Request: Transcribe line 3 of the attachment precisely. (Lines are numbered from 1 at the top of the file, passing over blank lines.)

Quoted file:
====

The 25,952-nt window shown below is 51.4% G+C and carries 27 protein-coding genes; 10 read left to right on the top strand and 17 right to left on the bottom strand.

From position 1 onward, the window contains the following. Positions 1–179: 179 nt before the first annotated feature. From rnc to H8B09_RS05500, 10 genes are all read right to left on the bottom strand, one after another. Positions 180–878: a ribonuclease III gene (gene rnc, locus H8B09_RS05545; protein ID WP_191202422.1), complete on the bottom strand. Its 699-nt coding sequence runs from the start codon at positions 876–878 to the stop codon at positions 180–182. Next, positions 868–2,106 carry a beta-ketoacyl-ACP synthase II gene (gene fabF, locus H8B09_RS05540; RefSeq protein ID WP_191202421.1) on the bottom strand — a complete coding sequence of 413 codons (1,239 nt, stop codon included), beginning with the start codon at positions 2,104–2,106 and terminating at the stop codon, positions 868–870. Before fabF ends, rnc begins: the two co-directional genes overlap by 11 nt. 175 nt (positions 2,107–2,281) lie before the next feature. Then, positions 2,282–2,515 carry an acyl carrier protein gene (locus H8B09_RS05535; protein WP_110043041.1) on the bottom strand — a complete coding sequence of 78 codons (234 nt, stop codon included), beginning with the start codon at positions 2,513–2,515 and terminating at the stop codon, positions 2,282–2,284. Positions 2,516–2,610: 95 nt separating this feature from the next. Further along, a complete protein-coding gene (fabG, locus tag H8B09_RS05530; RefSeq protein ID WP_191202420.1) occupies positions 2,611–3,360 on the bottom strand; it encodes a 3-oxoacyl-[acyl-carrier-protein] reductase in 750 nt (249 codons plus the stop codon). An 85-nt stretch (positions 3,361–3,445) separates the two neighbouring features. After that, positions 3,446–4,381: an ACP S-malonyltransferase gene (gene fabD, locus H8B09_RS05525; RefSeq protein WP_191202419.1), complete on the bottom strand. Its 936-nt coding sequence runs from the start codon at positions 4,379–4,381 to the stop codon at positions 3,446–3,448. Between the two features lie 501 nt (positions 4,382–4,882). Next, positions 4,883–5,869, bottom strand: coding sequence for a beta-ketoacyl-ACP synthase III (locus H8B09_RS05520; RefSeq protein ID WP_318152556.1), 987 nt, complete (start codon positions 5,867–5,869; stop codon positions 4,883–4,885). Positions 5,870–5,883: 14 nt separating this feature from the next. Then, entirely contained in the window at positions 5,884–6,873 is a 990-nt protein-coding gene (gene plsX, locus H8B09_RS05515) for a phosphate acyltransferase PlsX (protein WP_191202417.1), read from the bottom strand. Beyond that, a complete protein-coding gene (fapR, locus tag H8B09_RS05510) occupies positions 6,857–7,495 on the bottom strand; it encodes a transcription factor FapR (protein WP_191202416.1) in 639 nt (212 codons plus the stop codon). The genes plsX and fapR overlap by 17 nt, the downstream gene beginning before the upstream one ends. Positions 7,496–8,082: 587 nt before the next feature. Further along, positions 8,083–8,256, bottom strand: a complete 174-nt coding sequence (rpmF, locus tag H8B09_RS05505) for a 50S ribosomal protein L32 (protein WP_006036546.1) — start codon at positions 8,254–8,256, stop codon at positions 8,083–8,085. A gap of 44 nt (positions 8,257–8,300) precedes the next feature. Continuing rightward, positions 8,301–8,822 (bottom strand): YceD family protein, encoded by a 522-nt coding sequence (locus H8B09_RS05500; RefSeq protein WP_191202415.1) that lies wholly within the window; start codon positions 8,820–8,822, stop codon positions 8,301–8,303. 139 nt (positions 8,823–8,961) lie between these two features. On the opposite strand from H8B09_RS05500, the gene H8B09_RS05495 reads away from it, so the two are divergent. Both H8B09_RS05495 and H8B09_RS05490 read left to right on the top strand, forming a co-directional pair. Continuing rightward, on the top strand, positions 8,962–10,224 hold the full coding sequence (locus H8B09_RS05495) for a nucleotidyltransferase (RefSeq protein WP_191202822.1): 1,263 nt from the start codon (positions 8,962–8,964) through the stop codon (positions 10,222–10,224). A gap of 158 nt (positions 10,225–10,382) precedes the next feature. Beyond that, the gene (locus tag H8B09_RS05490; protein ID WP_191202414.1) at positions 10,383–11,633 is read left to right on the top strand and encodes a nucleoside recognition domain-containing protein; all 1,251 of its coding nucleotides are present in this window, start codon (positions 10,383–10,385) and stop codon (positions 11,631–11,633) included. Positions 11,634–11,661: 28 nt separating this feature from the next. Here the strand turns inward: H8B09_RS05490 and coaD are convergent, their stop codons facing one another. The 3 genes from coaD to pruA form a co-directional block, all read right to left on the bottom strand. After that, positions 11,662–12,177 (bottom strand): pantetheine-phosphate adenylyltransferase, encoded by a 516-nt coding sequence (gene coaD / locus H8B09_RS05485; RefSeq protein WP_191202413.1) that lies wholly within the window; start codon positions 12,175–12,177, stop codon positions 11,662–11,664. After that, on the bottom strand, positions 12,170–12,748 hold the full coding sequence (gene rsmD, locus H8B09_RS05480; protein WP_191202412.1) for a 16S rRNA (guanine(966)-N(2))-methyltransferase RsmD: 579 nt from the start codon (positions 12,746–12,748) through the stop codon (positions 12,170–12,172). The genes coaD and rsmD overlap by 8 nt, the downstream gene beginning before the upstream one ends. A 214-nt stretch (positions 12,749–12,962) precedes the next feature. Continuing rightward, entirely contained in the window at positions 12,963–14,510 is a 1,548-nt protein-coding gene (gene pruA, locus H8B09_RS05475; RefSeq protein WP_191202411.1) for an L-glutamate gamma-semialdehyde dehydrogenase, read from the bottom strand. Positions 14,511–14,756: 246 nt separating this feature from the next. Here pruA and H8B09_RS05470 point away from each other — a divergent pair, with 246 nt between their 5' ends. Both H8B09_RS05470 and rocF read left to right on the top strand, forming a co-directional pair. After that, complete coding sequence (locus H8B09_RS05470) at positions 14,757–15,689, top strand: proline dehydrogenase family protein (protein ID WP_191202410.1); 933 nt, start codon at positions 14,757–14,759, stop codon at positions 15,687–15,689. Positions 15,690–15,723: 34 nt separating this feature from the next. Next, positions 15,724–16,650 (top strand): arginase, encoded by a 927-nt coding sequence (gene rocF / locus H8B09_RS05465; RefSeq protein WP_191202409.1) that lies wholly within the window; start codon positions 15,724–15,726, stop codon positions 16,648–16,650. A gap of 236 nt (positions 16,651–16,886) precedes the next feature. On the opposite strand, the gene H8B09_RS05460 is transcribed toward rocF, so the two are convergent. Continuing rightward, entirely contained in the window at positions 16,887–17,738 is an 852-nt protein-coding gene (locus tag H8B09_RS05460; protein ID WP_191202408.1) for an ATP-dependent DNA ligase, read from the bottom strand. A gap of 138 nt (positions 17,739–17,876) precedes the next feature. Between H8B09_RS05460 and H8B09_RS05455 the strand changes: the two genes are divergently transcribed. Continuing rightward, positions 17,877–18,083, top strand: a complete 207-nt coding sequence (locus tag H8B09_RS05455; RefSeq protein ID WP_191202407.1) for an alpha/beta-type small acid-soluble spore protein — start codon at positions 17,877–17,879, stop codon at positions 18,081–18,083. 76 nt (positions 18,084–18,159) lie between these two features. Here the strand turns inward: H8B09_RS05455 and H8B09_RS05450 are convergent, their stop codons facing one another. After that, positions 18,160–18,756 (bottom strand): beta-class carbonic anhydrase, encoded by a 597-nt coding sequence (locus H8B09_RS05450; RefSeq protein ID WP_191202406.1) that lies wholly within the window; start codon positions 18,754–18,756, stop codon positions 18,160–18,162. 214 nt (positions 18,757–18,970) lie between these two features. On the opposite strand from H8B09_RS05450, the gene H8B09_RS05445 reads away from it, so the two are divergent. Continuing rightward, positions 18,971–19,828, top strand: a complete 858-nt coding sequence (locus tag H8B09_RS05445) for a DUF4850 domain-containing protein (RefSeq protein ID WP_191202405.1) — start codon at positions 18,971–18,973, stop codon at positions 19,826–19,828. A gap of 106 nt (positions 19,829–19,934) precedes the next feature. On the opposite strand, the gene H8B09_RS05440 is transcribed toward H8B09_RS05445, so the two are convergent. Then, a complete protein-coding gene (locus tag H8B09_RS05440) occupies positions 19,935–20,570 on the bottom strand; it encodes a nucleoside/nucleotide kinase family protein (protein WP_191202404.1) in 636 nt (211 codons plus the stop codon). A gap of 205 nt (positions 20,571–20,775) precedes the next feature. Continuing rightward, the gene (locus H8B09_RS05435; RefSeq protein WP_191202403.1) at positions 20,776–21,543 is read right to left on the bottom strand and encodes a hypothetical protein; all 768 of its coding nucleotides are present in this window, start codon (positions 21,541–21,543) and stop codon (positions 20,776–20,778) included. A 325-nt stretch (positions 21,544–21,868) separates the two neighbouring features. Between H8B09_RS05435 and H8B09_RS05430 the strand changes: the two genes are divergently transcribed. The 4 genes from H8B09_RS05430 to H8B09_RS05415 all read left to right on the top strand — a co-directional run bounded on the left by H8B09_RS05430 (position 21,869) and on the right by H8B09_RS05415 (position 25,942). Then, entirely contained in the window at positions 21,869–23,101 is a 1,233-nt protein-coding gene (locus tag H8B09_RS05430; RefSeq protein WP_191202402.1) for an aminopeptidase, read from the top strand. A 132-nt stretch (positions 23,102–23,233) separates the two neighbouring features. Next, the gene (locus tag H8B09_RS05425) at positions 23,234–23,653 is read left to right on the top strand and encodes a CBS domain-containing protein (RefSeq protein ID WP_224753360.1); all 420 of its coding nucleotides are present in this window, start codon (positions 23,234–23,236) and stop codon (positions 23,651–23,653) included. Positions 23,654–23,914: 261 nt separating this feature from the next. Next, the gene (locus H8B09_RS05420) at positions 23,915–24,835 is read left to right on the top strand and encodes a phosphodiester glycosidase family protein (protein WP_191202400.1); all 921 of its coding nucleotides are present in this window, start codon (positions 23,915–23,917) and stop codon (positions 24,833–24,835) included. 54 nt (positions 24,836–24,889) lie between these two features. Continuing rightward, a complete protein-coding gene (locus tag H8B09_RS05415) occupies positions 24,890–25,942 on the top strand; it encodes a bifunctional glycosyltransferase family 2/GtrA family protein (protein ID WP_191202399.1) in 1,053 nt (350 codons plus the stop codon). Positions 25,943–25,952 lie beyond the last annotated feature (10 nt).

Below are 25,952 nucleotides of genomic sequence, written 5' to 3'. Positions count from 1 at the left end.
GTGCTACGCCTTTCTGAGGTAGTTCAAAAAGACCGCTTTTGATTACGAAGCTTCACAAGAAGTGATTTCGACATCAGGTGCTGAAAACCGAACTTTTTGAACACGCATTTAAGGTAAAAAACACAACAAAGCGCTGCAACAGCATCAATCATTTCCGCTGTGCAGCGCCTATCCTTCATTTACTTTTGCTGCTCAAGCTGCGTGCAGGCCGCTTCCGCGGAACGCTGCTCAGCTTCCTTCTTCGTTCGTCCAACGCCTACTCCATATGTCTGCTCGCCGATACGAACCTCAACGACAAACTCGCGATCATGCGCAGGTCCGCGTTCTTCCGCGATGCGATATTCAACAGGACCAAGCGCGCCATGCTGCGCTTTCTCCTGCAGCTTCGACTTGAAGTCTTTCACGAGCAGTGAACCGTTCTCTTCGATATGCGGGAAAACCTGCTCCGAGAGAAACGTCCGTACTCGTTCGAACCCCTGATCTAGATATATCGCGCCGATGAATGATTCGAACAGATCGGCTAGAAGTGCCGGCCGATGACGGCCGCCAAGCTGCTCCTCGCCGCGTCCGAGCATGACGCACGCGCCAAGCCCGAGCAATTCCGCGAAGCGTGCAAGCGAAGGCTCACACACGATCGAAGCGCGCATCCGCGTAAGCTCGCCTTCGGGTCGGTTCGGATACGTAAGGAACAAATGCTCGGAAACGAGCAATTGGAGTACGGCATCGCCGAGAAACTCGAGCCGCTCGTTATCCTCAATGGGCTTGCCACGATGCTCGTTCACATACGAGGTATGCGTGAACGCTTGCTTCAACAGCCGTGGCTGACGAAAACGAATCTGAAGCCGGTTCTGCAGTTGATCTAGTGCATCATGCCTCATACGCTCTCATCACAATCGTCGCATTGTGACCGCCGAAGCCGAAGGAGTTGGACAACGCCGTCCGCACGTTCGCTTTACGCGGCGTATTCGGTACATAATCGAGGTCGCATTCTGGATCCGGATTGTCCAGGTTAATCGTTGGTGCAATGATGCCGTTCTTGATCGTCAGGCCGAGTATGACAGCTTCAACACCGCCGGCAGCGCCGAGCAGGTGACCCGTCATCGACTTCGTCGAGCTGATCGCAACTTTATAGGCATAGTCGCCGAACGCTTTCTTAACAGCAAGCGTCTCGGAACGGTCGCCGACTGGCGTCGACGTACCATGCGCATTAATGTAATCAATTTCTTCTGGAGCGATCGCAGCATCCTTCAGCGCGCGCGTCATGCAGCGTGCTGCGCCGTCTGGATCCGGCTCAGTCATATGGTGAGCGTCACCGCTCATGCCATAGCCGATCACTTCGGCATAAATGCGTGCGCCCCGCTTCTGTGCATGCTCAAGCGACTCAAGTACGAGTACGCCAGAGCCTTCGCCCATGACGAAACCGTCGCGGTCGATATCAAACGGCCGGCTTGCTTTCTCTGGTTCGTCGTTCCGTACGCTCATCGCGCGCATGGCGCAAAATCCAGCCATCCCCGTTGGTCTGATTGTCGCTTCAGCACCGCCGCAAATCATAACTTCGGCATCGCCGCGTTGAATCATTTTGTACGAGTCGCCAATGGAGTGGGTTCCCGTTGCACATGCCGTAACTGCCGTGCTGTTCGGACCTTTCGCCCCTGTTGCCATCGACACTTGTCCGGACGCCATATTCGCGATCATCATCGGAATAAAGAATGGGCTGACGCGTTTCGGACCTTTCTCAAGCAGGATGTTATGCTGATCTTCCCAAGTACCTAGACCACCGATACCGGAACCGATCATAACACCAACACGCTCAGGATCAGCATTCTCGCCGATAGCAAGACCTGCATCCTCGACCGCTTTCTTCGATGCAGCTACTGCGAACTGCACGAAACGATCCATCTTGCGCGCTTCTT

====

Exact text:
Below are 25,952 nucleotides of genomic sequence, written 5' to 3'. Positions count from 1 at the left end.